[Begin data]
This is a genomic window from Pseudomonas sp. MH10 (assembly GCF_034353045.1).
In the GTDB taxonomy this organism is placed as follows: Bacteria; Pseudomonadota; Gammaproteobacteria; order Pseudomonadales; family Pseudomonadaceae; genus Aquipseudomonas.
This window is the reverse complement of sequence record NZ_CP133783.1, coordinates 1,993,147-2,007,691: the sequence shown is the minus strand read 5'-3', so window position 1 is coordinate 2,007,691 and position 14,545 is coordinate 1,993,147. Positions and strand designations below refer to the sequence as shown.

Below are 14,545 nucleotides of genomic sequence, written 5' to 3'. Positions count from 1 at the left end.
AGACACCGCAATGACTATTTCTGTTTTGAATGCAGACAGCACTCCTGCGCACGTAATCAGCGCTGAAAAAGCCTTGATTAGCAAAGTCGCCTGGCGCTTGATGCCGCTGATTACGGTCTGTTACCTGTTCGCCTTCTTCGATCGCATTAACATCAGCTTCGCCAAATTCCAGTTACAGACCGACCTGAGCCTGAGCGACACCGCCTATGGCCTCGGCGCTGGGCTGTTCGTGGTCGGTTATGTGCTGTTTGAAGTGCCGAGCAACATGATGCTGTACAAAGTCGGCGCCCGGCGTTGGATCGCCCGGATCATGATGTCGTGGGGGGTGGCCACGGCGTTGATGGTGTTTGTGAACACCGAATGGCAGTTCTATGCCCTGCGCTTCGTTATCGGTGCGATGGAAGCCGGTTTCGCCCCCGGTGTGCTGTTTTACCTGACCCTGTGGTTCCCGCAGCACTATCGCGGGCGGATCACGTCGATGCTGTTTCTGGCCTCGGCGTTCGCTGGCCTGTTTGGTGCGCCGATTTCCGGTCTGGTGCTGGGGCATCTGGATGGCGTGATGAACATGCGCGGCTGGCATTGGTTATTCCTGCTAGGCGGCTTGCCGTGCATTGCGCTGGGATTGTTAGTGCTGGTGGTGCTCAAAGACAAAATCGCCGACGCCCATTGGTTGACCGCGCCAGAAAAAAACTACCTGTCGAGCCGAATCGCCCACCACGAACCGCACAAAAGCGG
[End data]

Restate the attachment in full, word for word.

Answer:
This is a genomic window from Pseudomonas sp. MH10 (assembly GCF_034353045.1).
In the GTDB taxonomy this organism is placed as follows: Bacteria; Pseudomonadota; Gammaproteobacteria; order Pseudomonadales; family Pseudomonadaceae; genus Aquipseudomonas.
This window is the reverse complement of sequence record NZ_CP133783.1, coordinates 1,993,147-2,007,691: the sequence shown is the minus strand read 5'-3', so window position 1 is coordinate 2,007,691 and position 14,545 is coordinate 1,993,147. Positions and strand designations below refer to the sequence as shown.

Below are 14,545 nucleotides of genomic sequence, written 5' to 3'. Positions count from 1 at the left end.
AGACACCGCAATGACTATTTCTGTTTTGAATGCAGACAGCACTCCTGCGCACGTAATCAGCGCTGAAAAAGCCTTGATTAGCAAAGTCGCCTGGCGCTTGATGCCGCTGATTACGGTCTGTTACCTGTTCGCCTTCTTCGATCGCATTAACATCAGCTTCGCCAAATTCCAGTTACAGACCGACCTGAGCCTGAGCGACACCGCCTATGGCCTCGGCGCTGGGCTGTTCGTGGTCGGTTATGTGCTGTTTGAAGTGCCGAGCAACATGATGCTGTACAAAGTCGGCGCCCGGCGTTGGATCGCCCGGATCATGATGTCGTGGGGGGTGGCCACGGCGTTGATGGTGTTTGTGAACACCGAATGGCAGTTCTATGCCCTGCGCTTCGTTATCGGTGCGATGGAAGCCGGTTTCGCCCCCGGTGTGCTGTTTTACCTGACCCTGTGGTTCCCGCAGCACTATCGCGGGCGGATCACGTCGATGCTGTTTCTGGCCTCGGCGTTCGCTGGCCTGTTTGGTGCGCCGATTTCCGGTCTGGTGCTGGGGCATCTGGATGGCGTGATGAACATGCGCGGCTGGCATTGGTTATTCCTGCTAGGCGGCTTGCCGTGCATTGCGCTGGGATTGTTAGTGCTGGTGGTGCTCAAAGACAAAATCGCCGACGCCCATTGGTTGACCGCGCCAGAAAAAAACTACCTGTCGAGCCGAATCGCCCACCACGAACCGCACAAAAGCGG